Without any other guidance, we handle our kid's sports actitivies the same way our parents did or the way we see other parents do. Most times, we get it wrong. With over 70% of kids quitting organized sports by age 13, our sports parenting skills are not something we often brag about. But, maybe we are lucky that almost 30% keep playing.
Being a good sports parent is not a natural skill. In fact, being a good sports parent often conflicts with natural parent instincts such as protecting, educating, and supervising. Stand on the sidelines, we are forced to resist the urges to help and must watch our kids learn to act indepently and become the adults we wish them to be. Being a good sports parent is hard!
How do you know if you are a good sports parent? One simple test is if your kids are eager to go to practices and love the game. Although this sounds like a test that requires a great dea of parent involvement. A child's development is never a straight path of constant improvement. At various times, kids will develop quickly, slowly, not at all or even regress. Sometimes, kids will believe they are the best player on the the team and at other times the worst player. Parents need to be there to help kids understand this process which is further in everyday life, kids in sports need positive parental education, guidance, and role models.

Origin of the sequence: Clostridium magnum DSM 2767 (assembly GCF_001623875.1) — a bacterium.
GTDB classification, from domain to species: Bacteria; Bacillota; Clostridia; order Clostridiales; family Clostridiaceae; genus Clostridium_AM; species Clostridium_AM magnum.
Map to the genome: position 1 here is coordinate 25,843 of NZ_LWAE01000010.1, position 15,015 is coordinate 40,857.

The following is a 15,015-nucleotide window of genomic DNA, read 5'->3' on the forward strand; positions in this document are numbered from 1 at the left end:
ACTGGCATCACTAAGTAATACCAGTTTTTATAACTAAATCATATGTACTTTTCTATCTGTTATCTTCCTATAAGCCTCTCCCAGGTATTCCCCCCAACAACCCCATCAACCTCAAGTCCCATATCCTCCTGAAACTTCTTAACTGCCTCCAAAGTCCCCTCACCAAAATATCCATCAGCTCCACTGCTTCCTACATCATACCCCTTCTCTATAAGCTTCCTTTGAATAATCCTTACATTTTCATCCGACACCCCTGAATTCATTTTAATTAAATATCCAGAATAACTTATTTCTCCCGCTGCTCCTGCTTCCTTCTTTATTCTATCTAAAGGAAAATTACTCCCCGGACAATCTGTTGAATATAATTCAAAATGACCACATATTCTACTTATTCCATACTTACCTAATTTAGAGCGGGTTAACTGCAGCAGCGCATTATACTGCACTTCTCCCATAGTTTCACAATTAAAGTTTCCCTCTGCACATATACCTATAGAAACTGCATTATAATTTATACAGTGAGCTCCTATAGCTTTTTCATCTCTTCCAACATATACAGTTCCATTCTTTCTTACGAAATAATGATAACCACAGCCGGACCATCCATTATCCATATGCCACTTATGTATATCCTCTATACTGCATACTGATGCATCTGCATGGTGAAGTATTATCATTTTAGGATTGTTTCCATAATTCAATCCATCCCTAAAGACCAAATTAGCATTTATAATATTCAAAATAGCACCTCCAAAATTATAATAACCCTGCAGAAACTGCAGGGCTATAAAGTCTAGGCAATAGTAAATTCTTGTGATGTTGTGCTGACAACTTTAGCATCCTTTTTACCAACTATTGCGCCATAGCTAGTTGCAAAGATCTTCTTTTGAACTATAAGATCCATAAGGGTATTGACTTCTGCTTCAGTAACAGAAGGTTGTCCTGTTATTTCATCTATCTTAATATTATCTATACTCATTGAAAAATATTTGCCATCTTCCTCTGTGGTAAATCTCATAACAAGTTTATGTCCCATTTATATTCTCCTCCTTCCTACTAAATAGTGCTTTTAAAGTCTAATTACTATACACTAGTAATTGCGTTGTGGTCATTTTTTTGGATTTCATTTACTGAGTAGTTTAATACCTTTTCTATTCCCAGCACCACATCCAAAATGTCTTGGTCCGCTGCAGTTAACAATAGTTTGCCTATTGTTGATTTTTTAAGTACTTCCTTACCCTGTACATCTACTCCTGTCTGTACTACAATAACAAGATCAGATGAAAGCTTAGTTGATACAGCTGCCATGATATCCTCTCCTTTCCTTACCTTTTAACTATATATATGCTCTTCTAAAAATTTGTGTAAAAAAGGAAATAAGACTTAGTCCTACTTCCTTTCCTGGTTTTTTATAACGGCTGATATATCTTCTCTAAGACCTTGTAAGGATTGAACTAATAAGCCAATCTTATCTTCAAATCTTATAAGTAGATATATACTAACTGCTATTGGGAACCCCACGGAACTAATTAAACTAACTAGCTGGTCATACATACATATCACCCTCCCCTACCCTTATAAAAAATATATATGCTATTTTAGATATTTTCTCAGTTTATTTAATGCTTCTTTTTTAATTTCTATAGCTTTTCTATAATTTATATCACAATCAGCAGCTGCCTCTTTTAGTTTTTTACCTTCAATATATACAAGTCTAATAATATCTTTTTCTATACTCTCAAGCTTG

Kids are their own worst critics. They are naturally self-critical, self-aware, and self-conscience,. Parents don't help by being more critical or comparing their child's actitivities with those of their teammates. Criticism is not education. Education is patient, encouraging, consistent, nurturing and repetitive. Education is constantly tested, not to demean skills, but to focus efforts on building skills.